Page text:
Last month the ACLU warned NJ school districts that they can’t require government-issued ID’s during school registration because such a requirement could discriminate against undocumented parents and dissuade them from enrolling children. Most districts complied with ACLU’s demands, but seven haven’t and are now subjects of lawsuits: Old Bridge Township, North Brunswick, Perth Amboy, Galloway Township, Audubon, Gloucester Township and Somerdale Park. (Star Ledger)
The New York Times Editorial Board comments the latest “stain on [Gov. Christie’s] resume,” i.e., backtracking “on a promise to repair the state’s pension system.”
A lot of those workers are now understandably angry, and some have vowed to sue to extract more money from the budget for the state’s pension reserves. Closing the budget deficit should not be an insurmountable problem. Some legislators are pushing for modest tax increases to shift the burden from the pension system. But the governor and his people insist that taxes are high enough. And they know that raising taxes could well disqualify any Republican governor with White House ambitions.
Mr. Christie points out that he did not create many of the economic problems in his state. And he complains that the rating agencies “downgrade people who continue to act responsibly.” But failing to fund pension obligations properly is not a responsible act. Unless he does so, his claims to fiscal prudence will be nothing more than bluster.
Michael Heinz, science coordinator for the New Jersey Department of Education, explains to EdWeek why new science standards could hit the rails and fail to gain approval in July:
“External political influence that has an issue with human-induced climate change or evolution,” he said. “Those are really the only two things.”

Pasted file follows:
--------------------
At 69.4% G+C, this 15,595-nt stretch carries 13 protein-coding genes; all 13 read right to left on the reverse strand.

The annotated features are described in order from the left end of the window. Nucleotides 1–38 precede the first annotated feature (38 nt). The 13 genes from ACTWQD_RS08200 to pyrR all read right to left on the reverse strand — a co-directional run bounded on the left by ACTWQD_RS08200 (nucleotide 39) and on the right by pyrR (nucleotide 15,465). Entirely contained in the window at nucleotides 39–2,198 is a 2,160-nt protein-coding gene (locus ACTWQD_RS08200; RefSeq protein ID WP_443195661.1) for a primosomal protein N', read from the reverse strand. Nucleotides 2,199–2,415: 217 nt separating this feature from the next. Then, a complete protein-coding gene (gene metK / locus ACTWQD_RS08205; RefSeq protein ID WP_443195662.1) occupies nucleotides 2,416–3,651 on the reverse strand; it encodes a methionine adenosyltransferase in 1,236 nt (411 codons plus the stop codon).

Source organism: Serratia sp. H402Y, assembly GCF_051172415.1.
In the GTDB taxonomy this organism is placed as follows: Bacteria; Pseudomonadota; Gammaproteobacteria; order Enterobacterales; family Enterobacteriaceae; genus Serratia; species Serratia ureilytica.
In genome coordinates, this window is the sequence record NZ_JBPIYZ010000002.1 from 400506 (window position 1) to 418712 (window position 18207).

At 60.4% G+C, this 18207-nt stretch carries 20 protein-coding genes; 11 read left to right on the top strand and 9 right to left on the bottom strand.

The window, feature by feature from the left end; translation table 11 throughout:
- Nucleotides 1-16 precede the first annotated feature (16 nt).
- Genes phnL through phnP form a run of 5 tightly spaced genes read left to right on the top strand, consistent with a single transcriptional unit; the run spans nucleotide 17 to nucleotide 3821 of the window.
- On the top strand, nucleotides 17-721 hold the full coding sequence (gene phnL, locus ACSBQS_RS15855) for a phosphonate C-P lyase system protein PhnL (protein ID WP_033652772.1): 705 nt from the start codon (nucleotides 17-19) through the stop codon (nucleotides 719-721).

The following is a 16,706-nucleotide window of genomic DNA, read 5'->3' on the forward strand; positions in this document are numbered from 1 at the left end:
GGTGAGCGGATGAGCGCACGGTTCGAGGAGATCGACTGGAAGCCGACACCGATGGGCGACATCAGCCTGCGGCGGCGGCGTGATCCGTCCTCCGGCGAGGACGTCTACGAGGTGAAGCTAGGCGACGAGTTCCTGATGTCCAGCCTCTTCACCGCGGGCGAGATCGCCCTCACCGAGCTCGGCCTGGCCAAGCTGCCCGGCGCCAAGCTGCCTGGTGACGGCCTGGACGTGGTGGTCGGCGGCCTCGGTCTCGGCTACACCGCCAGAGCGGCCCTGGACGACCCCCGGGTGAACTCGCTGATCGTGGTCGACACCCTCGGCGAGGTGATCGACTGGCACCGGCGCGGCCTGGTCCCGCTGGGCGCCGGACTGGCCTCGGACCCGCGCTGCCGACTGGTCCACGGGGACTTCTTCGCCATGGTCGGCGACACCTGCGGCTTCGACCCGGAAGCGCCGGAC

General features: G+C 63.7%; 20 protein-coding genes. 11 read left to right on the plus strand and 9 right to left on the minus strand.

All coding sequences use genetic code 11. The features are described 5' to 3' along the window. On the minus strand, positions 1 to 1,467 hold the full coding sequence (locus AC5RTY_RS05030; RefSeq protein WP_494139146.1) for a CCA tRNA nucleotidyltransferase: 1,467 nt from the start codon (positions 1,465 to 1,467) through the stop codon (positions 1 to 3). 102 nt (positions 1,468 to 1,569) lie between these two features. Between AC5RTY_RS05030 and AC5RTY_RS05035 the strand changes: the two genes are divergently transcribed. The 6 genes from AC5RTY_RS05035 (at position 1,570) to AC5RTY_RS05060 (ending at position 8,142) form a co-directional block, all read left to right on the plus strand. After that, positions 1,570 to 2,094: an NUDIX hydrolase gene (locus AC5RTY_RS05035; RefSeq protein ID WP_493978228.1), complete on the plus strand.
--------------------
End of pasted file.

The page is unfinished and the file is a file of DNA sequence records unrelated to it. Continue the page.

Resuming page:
The common science standards state that human activities are “major factors” in global warming and that “common ancestry and biological evolution are supported by multiple lines of empirical evidence.” In fact, evolution is featured in the new standards as a critical concept for understanding the life sciences.
That said, opponents on the basis of those factors “haven’t come out of the woodwork yet [in New Jersey],” Heinz told me. “And our current standards have both those ideas in them already.”
NJ Spotlight reports that “a landmark court settlement that requires the state to better monitor and enforce laws requiring the “least restrictive environment” for special-education students is starting to filter down into scores of school districts across New Jersey. The state Department of Education this spring finished up its first meetings with 76 districts affected by the agreement reached this winter.”
Speaking of special education, Central Jersey reports that “[a] state appellate court has upheld the firing of a tenured special-education teacher for inappropriate conduct, including using profanity in the classroom, assaulting a student and telling her students, who were predominantly black, that they were ‘acting like monkeys’ and ‘stupid’.”
50CAN University, in conjunction with the Thomas Fordham Foundation, is offering an on-line course called “Education Reform 101.” Any one interested in learning about education policy can sign up here.
Richard Whitmire on the president of the UFT’s war on education reform and why parents won’t forgo school choice:
Mulgrew, the president of the United Federation of Teachers, last week bragged to his 3,400-member Delegate Assembly that the recent contract negotiated with New York’s very progressive Mayor Bill de Blasio was the union’s best shot at winning the war with reformers.
Press was barred from the event, but a Chalkbeat reportergot a recording that also captured Mulgrew bragging that his position on new teacher evaluations had been designed to “gum up the works”-a strategy he said had unfolded perfectly.